Kilic detained for alleged links to the Gulen group, which Turkey blames for orchestrating last year’s failed coup.
President Recep Tayyip Erdogan has criticised the US decision to issue arrest warrants for 12 of his bodyguards allegedly linked with a brawl outside the Turkish embassy in Washington, DC.
Several people were injured when a brawl broke out outside Turkey’s embassy during Erdogan’s visit to the US in May.
Washington, DC police reportedly obtained the arrest warrants for the bodyguards on Thursday.
Speaking at a dinner to break the Ramadan fast in the capital, Ankara, on Thursday, Erdogan said: “They have issued arrest warrants for 12 of my bodyguards. What kind of law is this?
“If my bodyguards cannot protect me, then why am I bringing them to America with me?”
He said Kurdish PKK fighters and members of what Turkey calls the Fetullah Terrorist Organisation (FETO) were united in protest against him at a short distance of 40-50 metres from where he was with his bodyguards.
“The US police is doing nothing. Can you imagine what the response would have been if a similar incident had taken place in Turkey?” Erdogan said.
According to the Turkish government, FETO and its US-based leader Fethullah Gulen orchestrated the defeated coup of July 15, 2016, which left 250 people dead and nearly 2,200 injured.
Turkey also accuses FETO of being behind a long-running campaign to overthrow the state through the infiltration of Turkish institutions, particularly the military, police and judiciary.
On the other hand, more than 1,200 people, including security force personnel and civilians, have lost their lives since the PKK – listed as a terrorist organisation by Turkey, the US and EU – resumed its decades-old armed campaign in July 2015.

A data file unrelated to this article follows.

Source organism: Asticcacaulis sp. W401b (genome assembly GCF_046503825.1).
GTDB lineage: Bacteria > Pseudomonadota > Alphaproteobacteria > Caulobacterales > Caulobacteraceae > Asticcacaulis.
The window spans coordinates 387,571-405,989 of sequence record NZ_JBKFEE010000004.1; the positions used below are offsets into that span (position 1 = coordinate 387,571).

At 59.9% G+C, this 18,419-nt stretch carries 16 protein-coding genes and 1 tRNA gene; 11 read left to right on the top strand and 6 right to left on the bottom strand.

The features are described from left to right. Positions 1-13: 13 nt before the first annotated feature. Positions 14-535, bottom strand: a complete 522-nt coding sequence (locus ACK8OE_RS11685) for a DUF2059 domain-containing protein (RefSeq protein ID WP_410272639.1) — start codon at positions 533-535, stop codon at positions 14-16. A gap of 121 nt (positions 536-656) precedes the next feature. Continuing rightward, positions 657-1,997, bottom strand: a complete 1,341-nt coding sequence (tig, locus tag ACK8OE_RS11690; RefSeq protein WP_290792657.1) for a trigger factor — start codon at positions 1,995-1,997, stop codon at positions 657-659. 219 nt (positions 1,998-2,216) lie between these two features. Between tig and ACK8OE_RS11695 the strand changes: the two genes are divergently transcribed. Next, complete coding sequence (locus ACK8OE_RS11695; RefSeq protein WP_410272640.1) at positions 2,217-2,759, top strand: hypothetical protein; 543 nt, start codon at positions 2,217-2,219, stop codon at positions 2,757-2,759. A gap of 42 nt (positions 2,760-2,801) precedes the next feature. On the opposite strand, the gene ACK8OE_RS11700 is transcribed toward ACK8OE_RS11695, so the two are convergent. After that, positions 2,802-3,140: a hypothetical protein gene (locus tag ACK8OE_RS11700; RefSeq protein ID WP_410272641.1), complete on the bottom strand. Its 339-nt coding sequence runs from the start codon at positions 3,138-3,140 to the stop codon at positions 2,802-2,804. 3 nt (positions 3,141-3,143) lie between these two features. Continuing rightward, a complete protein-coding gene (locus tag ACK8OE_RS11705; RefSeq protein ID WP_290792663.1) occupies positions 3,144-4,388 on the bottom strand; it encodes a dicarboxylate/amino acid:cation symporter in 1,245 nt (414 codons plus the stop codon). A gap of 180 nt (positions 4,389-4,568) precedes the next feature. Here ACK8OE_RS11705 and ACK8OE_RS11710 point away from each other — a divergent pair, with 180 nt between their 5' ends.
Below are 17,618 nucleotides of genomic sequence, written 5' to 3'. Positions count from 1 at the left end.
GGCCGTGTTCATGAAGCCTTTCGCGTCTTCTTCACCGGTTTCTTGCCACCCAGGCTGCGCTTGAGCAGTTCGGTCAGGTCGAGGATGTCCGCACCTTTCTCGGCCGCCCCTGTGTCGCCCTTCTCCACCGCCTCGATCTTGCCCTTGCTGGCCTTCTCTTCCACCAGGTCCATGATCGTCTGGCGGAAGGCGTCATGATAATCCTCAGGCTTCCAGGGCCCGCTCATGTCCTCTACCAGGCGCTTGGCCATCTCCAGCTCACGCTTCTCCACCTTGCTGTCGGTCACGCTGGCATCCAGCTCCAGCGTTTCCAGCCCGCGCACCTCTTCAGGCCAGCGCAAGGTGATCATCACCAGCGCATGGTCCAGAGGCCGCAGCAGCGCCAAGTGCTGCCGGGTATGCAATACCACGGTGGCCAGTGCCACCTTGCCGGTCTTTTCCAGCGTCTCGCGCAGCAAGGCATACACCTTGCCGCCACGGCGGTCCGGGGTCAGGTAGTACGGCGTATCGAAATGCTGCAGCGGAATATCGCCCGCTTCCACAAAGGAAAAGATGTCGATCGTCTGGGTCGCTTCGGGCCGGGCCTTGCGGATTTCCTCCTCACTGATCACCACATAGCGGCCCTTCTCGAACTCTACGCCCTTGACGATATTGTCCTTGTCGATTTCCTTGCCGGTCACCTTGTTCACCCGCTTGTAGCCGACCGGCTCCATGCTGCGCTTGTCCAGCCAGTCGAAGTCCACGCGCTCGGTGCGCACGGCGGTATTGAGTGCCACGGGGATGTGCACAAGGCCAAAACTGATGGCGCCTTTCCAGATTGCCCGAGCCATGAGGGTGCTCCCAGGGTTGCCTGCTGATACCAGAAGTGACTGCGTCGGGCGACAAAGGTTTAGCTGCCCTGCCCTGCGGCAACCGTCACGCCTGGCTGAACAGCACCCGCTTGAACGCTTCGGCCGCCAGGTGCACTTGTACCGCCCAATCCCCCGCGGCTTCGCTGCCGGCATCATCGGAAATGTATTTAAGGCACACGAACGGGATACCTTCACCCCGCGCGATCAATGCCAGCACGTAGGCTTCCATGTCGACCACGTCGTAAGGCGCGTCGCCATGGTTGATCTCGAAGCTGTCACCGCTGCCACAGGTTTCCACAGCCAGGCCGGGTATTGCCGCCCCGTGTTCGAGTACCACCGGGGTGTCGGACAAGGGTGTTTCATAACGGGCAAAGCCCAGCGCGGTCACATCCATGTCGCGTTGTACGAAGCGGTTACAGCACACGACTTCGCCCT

Earlier on Thursday, Turkey’s foreign ministry called in John Bass, the US ambassador to Ankara, for talks over the arrest warrants
“It has been conveyed to the ambassador that this decision taken by US authorities is wrong, biased and lacks legal basis,” the ministry said in a statement, blaming local authorities for failing to take proper security measures with regards to the “so-called protesters”.
Washington, DC District Police Chief Peter Newsham said nine Turkish security agents, three Turkish police officers and two Canadians were being sought over the brawl.
He also said two arrests were made on Wednesday.
“We all saw the violence that was perpetrated against the protesters,” Newsham said. “We’re not going to tolerate this.”
Rex Tillerson, US secretary of state, said the charges “send a clear message that the United States does not tolerate individuals who use intimidation and violence to stifle freedom of speech and legitimate political expression.”
Heather Nauert, state department spokesperson, declined to say what actions might be taken, but the US could seek the extradition of the Turkish suspects or bar them from entering the US.
Erdogan’s security detail returned with him to Turkey after his visit, so it was unclear if any would face any immediate US legal repercussions.
However, they could end up being threatened with arrest if they return to the US. If any are still in the country, they could be expelled if Turkey refuses to waive diplomatic immunity.
“They should bring themselves here to the US to answer these charges,” Newsham said.
Newsham recounted how video near the residence showed some attacking protesters with their fists and feet.
Men in dark suits and others were recorded repeatedly kicking one woman as she lay curled on the pavement.
A man with a bullhorn was repeatedly kicked in the face.
After officers struggled to protect the protesters and ordered the men in suits to retreat, several of the men dodged the officers and ran into a park to continue the attacks.